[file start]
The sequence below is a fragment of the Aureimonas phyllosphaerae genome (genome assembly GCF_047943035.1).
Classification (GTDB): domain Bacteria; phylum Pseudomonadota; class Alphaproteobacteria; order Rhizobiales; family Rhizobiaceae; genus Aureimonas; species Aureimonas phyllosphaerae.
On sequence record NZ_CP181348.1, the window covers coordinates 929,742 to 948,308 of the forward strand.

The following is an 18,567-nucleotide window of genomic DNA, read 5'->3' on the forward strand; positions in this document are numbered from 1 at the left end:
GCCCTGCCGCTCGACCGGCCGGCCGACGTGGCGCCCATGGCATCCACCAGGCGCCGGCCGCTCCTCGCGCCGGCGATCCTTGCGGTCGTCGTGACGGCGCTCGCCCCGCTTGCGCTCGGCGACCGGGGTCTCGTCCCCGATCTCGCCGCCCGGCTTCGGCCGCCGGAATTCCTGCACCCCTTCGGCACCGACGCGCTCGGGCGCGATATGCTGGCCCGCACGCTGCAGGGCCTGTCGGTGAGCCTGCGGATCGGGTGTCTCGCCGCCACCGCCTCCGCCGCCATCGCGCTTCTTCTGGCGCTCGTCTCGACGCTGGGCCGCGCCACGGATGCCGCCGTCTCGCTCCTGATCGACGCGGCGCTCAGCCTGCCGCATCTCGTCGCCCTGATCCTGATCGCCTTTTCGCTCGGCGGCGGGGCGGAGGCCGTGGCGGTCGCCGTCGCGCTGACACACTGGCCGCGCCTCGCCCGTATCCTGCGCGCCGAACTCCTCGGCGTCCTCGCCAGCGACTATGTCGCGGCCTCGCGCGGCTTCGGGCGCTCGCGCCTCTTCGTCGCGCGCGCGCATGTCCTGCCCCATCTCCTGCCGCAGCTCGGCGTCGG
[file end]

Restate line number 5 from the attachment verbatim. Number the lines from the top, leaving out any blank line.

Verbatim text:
GCCCTGCCGCTCGACCGGCCGGCCGACGTGGCGCCCATGGCATCCACCAGGCGCCGGCCGCTCCTCGCGCCGGCGATCCTTGCGGTCGTCGTGACGGCGCTCGCCCCGCTTGCGCTCGGCGACCGGGGTCTCGTCCCCGATCTCGCCGCCCGGCTTCGGCCGCCGGAATTCCTGCACCCCTTCGGCACCGACGCGCTCGGGCGCGATATGCTGGCCCGCACGCTGCAGGGCCTGTCGGTGAGCCTGCGGATCGGGTGTCTCGCCGCCACCGCCTCCGCCGCCATCGCGCTTCTTCTGGCGCTCGTCTCGACGCTGGGCCGCGCCACGGATGCCGCCGTCTCGCTCCTGATCGACGCGGCGCTCAGCCTGCCGCATCTCGTCGCCCTGATCCTGATCGCCTTTTCGCTCGGCGGCGGGGCGGAGGCCGTGGCGGTCGCCGTCGCGCTGACACACTGGCCGCGCCTCGCCCGTATCCTGCGCGCCGAACTCCTCGGCGTCCTCGCCAGCGACTATGTCGCGGCCTCGCGCGGCTTCGGGCGCTCGCGCCTCTTCGTCGCGCGCGCGCATGTCCTGCCCCATCTCCTGCCGCAGCTCGGCGTCGG